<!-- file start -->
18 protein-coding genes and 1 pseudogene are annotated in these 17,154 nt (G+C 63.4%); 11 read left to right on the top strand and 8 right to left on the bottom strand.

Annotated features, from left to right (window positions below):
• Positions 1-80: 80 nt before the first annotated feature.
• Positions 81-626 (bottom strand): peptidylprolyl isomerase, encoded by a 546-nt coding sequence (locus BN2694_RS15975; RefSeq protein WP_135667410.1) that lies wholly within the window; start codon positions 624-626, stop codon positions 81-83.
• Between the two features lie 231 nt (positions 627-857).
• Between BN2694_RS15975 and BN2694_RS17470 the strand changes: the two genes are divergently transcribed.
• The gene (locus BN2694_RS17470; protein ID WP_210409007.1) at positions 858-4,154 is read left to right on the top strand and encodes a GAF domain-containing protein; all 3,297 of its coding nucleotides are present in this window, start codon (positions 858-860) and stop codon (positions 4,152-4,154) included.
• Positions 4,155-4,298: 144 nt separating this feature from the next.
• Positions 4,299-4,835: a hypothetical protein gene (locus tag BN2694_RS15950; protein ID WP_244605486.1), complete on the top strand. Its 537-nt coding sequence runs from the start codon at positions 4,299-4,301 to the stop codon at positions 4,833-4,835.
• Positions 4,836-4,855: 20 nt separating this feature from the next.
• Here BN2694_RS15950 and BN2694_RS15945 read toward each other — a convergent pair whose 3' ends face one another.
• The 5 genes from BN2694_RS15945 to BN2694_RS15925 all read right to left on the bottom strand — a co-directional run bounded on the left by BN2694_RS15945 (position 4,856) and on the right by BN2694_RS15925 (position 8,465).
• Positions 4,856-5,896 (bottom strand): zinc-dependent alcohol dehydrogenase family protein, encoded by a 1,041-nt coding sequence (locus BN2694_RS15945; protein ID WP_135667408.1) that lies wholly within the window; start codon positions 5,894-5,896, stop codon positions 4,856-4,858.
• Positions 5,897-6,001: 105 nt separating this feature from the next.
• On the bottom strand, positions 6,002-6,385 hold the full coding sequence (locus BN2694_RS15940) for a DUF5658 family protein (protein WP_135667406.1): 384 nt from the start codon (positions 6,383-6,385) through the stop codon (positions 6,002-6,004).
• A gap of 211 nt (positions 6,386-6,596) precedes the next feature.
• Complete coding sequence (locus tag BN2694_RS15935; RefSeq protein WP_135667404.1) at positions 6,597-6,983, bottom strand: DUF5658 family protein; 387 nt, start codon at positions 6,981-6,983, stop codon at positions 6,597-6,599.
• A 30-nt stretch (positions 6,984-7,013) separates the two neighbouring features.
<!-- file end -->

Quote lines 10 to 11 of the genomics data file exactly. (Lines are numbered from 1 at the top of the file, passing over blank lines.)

• Positions 4,836-4,855: 20 nt separating this feature from the next.
• Here BN2694_RS15950 and BN2694_RS15945 read toward each other — a convergent pair whose 3' ends face one another.